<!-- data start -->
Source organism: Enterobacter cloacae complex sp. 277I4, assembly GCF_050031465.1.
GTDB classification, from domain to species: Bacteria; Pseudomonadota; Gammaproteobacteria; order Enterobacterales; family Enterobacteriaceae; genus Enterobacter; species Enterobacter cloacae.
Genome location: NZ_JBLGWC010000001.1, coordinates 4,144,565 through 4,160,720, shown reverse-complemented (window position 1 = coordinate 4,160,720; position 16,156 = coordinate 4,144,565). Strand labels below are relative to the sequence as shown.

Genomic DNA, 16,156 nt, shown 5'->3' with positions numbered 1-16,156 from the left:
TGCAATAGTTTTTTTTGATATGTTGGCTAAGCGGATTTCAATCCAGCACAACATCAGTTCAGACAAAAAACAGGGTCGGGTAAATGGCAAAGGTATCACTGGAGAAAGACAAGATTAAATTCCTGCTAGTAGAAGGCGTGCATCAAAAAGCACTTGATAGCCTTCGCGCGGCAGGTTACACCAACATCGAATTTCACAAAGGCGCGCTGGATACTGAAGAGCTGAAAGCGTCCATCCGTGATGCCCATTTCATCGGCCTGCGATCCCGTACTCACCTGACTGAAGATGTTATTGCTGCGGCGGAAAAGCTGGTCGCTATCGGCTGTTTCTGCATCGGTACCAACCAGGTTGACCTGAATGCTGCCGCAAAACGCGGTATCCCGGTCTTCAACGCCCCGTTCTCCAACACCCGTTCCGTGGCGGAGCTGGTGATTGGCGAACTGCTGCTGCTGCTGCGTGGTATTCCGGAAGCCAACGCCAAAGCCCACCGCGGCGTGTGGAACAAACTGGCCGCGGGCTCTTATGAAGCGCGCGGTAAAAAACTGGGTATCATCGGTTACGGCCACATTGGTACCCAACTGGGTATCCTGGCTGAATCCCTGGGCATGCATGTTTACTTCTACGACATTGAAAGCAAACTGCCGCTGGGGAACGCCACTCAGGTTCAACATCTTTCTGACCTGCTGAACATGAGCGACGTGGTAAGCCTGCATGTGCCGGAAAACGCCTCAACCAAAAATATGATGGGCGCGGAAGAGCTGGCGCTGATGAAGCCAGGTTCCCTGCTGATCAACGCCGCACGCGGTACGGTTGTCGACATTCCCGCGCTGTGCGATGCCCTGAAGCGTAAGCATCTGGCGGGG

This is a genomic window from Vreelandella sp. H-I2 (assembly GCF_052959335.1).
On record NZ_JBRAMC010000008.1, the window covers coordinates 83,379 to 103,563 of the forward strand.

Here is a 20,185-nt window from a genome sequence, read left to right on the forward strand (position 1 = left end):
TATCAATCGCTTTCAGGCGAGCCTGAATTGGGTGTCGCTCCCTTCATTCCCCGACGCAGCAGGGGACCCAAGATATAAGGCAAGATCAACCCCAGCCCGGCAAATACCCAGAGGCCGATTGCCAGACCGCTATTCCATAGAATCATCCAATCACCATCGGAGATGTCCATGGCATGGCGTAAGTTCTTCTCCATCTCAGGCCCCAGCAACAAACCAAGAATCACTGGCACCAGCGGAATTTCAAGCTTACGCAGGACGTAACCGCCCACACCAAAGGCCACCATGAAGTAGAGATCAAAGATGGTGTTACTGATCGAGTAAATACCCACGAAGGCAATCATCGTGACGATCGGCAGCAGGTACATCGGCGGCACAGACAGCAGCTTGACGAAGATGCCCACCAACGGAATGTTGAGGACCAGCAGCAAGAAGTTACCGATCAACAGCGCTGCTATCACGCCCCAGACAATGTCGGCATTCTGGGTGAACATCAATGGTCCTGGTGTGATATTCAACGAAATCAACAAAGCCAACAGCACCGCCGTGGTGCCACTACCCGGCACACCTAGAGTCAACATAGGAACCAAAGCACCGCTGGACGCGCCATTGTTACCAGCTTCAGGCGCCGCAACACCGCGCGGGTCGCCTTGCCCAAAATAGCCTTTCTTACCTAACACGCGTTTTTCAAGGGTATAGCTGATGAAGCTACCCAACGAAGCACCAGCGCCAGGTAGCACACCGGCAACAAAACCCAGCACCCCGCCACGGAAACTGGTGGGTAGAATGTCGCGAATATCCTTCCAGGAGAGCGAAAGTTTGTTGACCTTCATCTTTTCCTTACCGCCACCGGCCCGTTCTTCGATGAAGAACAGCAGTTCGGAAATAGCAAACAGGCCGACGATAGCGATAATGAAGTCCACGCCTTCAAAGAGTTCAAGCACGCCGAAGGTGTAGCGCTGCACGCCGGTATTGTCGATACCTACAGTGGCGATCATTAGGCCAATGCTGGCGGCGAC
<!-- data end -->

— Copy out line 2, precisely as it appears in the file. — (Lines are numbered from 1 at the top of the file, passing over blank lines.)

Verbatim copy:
GTDB classification, from domain to species: Bacteria; Pseudomonadota; Gammaproteobacteria; order Enterobacterales; family Enterobacteriaceae; genus Enterobacter; species Enterobacter cloacae.